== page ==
This is a rule that looks good on paper but is going to prove to be very bad in real life. It's not going to keep players from leading with the crown of their helmets and it's going to lead to an increase in knee and other lower body injuries.

    Very well-reasoned reply. I suppose we'll have to see how it plays out in real life. I suspect the impact of the rule is going to be less dramatic than you suggest, but I definitely see your reasoning.
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  • This offensive spearing rule is actually already in place in high school (NFHS rules) and most youth leagues adopt it as well. As a referee and coach, I've seen many cases of running backs absolutely demolishing defenders - clearly using their helmets as weapons. There is a fine line between "ducking", "lowering the shoulder", "getting small", etc... and taking on a would-be tackler with nothing but your helmet.

    I don't think refs, coaches, and players are going to have hard time with the new rule as long as they equally educated about legal moves at the same time. As far as fans go, you'll get the usual complaints of taking the toughness out of football but this is one rule that has the potential to save the health of all players. Personally, I dislike all of the "safety" rules that are tailored to certain positions (QB's come to mind). On the other hand, this is one that has both the runner and the defender's safety in mind.

    One of the funniest coaching meltdowns I have ever seen on a football field was when a kid (10 yrs old) had two long touchdowns in a row called back for using helmet as a weapon. After the 2nd time, the coach went nuclear on the ref who called it and the situation didn't get much better when the ref told him he'd call it every time and if it happened it again he was going to be inclined to eject the kid from play if he continued. Most youth coaches are so used to Sunday football rules and most are very surprised when informed of the real HS rules.

    It is nice to see more consistency across all levels of play, especially when it comes to safety issues. We all know that kids see the pros play a certain way and try to emulate those actions.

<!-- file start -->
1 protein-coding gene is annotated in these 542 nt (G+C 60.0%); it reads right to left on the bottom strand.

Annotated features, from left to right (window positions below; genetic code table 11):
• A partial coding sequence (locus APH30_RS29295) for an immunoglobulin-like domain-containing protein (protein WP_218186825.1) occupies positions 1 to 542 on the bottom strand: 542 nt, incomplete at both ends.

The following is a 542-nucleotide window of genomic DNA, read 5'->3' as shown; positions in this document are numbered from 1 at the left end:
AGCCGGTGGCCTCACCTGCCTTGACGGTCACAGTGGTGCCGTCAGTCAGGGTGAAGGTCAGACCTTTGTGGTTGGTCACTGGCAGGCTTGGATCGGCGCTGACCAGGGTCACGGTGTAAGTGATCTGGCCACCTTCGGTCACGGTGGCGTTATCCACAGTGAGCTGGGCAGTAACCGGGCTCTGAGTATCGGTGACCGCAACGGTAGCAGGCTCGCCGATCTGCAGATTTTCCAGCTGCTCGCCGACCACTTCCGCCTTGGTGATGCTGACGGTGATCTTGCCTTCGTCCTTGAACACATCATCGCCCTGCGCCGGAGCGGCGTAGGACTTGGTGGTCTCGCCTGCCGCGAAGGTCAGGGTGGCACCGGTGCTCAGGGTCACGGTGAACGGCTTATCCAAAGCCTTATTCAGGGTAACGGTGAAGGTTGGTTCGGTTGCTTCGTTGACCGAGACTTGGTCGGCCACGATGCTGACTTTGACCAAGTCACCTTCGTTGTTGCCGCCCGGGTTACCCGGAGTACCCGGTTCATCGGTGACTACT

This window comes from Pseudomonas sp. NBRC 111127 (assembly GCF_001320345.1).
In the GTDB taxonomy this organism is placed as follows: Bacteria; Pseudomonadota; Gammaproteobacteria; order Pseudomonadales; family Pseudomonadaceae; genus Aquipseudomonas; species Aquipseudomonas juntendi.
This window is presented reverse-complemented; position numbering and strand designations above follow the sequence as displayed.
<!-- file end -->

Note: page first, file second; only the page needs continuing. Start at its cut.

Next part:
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  • I hate this rule, a lot.

    We need to take these type of subjective ref calls OUT of the game, not put more in. Why not just fine the running backs for leading with their head plays after the fact? Why are we creating scenarios where the refs are making judgement calls that will cost penalty yards and decide game outcomes?

    This is awful.
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  • Those of you that saw Brown play know probably the reason he didn't use his helmet much was because he was so much bigger than the other players.

    Trust me if he needed to Brown would never have given it a seconds thought before blasting someone with his helmet if it helped him. Just like now he is mostly concerned with what "he" wants.

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  • Earl Campbell would certainly be pissed at this rule.
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  • It seems those pending lawsuits are the root cause the Owners are willing to do almost anything to avoid these potential multimillion dollar payouts . To bad because there ruining the game in the process. Goodell is the worst thing to happen to profootball ever.
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  • SE174 wrote:http://www.nfl.com/videos/seattle-seahawks/0ap2000000152451/Robinson-dislikes-new-crown-of-the-helmet-hit-rule?continuous=true

    Beast Mode better be kidding about not wanting to play anymore.


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Mike Rob hating the new rule
Sat Mar 23, 2013 7:20 pm
  • #26 on NFL network tonight . Doesn't like the new rule.
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Re: Mike Rob hating the new rule
Sat Mar 23, 2013 7:54 pm
  • Didn't see that coming...
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Re: Mike Rob hating the new rule
Sat Mar 23, 2013 8:03 pm
  • PlinytheCenter wrote:Didn't see that coming...



    Do you really think that the RB's want to play "marshmallo" football? :roll: